The key to having a press release published is to make sure it includes some news. For example when you join a real estate firm that’s news. When you sell $1 million worth of real estate that’s news. When you list X number of homes in a year that’s news. When you win an award or acquire a new designation or open a new office – that’s all news. It’s also news if you give a talk, are elected to some position or appointed to something in the community.
Whether it’s news that will get published depends on what else is happening in your community and how well you write to release and if you include an interesting photo.
Who, what, where, when, and why are the classic way to organize up a news release.The news organization that receives your release wants to know who in the community it’s about what they did or what happened and when it happened.
A press release that sent on the day before or the day of the day after an event is much more likely to get published than one sent a week or a month later. In fact it makes good sense for you to personally call each news outlet and find out their deadlines and how they want the press release delivered. Some will want it sent by email others are still probably using fax. You’ll make a good impression just by asking and then, of course, by following those instructions.
If you want local television coverage you need them ahead of time. They need time to send out a reporter and a camera – make it easy for them. Have something written and by all means, then give them a call.
The press release form looks like this. This can be done on letterhead and easily enough in Word®.
Center the words ‘Press Release,’ then on the right had contact information. Contact information should be you and it should have a phone number that you can easily be reached on and an email that’s monitored multiple times a day. You need the date your sending the press release and under that the statement “For Immediate Release.”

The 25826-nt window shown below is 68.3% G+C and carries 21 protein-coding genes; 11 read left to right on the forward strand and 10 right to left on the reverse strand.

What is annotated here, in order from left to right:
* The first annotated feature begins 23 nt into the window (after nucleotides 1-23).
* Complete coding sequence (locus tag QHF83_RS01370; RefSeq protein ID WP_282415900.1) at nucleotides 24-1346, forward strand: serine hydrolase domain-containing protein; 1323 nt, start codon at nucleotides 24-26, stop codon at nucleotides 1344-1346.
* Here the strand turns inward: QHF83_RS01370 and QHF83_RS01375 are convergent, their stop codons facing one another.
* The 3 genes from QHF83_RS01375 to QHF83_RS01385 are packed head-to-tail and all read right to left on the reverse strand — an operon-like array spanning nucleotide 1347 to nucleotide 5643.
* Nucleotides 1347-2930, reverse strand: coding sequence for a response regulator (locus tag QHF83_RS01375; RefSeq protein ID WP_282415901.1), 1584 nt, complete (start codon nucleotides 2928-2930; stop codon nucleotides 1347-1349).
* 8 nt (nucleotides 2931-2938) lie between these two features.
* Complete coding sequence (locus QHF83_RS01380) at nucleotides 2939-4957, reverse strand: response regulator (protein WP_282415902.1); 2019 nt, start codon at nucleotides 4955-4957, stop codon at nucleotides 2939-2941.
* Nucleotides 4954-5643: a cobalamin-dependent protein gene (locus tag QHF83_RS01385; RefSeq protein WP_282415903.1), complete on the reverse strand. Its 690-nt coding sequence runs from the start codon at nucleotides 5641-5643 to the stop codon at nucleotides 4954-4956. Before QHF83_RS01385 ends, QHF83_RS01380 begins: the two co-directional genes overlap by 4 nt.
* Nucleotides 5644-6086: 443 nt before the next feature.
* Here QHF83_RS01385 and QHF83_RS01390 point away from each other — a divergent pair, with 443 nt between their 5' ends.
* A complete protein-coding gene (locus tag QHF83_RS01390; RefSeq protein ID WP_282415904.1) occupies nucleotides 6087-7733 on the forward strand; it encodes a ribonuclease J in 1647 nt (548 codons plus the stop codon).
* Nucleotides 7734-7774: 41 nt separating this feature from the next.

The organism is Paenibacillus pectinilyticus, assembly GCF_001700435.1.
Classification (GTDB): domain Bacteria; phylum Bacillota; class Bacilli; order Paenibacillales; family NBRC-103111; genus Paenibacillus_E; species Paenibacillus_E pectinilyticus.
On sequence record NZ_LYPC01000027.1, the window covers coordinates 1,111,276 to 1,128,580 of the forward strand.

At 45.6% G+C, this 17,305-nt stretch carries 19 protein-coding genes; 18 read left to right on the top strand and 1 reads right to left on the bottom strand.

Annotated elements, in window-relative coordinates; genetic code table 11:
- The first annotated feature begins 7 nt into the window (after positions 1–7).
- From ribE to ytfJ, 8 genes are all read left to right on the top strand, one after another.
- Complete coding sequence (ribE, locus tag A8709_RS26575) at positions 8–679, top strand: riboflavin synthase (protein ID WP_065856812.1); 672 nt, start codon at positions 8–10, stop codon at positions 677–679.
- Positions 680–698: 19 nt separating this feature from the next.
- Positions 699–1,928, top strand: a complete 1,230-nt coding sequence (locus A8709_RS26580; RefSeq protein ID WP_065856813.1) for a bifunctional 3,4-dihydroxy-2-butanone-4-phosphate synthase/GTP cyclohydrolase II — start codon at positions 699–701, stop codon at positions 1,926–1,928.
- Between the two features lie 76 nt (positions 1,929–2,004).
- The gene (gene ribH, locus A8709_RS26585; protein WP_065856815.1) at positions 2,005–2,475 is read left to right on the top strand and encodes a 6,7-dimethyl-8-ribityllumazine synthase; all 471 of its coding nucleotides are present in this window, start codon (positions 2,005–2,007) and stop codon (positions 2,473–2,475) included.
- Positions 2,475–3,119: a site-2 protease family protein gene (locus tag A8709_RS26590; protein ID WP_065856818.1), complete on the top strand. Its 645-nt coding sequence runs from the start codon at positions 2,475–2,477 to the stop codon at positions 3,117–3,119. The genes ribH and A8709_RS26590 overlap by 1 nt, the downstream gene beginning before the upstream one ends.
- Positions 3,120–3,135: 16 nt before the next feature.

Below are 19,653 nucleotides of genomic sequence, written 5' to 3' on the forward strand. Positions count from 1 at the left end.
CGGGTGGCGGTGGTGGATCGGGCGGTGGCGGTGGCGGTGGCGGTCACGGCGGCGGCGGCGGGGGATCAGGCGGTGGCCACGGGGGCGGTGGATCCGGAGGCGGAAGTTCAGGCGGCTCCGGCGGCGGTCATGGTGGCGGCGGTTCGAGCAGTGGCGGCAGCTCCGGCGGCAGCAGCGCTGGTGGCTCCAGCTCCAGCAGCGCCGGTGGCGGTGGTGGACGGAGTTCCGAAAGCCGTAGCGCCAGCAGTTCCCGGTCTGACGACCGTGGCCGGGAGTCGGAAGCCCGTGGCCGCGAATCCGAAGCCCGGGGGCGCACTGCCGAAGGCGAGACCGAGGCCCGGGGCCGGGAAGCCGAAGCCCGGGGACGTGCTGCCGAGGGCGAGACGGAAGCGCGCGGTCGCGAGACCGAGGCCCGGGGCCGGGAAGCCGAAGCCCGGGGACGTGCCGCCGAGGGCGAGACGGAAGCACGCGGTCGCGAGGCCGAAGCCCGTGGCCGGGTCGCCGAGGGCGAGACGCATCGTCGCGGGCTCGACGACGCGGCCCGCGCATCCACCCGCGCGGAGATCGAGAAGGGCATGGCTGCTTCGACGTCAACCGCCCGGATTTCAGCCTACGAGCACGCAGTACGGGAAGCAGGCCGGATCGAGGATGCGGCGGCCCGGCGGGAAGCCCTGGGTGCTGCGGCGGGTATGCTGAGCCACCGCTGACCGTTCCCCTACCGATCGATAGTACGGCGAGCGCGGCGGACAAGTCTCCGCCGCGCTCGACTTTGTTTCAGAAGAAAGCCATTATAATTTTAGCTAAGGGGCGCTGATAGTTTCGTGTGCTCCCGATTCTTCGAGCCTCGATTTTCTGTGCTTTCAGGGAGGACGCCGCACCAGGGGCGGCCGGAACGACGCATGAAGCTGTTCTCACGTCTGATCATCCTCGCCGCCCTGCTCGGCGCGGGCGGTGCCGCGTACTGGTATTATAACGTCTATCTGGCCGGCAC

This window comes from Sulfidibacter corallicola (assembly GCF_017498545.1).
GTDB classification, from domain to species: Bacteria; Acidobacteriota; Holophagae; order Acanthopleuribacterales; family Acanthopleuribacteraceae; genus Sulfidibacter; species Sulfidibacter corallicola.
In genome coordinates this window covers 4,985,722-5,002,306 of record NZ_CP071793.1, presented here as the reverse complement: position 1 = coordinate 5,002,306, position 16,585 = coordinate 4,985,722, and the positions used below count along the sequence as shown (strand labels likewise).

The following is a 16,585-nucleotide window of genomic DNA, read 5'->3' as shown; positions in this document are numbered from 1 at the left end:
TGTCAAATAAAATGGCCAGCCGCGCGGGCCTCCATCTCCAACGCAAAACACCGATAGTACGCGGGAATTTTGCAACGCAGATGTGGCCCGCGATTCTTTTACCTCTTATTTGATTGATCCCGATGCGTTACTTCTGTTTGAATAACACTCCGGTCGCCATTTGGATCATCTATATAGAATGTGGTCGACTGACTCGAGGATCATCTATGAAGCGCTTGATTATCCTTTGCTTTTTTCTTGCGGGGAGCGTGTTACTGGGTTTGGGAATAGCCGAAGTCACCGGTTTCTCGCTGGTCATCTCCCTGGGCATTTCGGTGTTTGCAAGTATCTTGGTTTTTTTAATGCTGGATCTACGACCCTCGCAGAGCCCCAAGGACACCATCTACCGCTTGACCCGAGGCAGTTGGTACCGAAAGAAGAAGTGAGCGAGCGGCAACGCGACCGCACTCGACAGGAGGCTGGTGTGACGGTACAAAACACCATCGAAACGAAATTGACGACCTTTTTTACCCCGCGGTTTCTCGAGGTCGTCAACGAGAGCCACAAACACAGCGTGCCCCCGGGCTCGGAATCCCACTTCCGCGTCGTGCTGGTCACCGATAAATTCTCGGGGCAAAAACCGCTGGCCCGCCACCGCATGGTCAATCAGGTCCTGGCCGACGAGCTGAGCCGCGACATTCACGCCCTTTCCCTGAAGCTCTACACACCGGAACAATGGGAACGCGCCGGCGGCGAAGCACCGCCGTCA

Then centered again you want your headline and if you have one of subhead or sub-headline.
There are variations on the form – make sure it includes each item and it’s easy to figure out what’s going on.
Headlines should let the editors know what the news is and that it’s local. “Local Real Estate Agent Wins Award” is not a bad example. The sub-head can tell a bit more: “John Jones of Local Re-Max office earns CRS. Short headlines are better than long ones.
Keep the body or text of the news release to 500 words or less. In this media-driven age, attention spans are short and a short article with solid information is more likely to be used, and read, than longer ones. At least when it comes to this sort of press coverage.
It may seem obvious, but make sure all names are spelled correctly and that the release looks professional in presentation.
If you’ve got a good photograph of yourself, by all means include it. If you have something other than a head shot, include both. If you catch an editor’s attention, she may send out a photographer. On the other hand, an editor may choose an article that comes with a photo over one that doesn’t.
Send or hand carry your release to the media that serves roughly the same area you serve. Weekly papers may be better than big daily papers – try both and see what happens. Local AM and FM radio and TV stations are often looking for news.
See? It’s not hard to get some good press!
Feel free to ask questions about press releases in comments.
Before Anne Wayman became a writer she sold real estate in Southern California. She worked with her father who learned the business from his father. Not surprisingly she learned a few things along the way. Since then, she has been freelance writing for over 30 years – she is a grandmother, loves cats and writes about a wide variety of topics including real estate.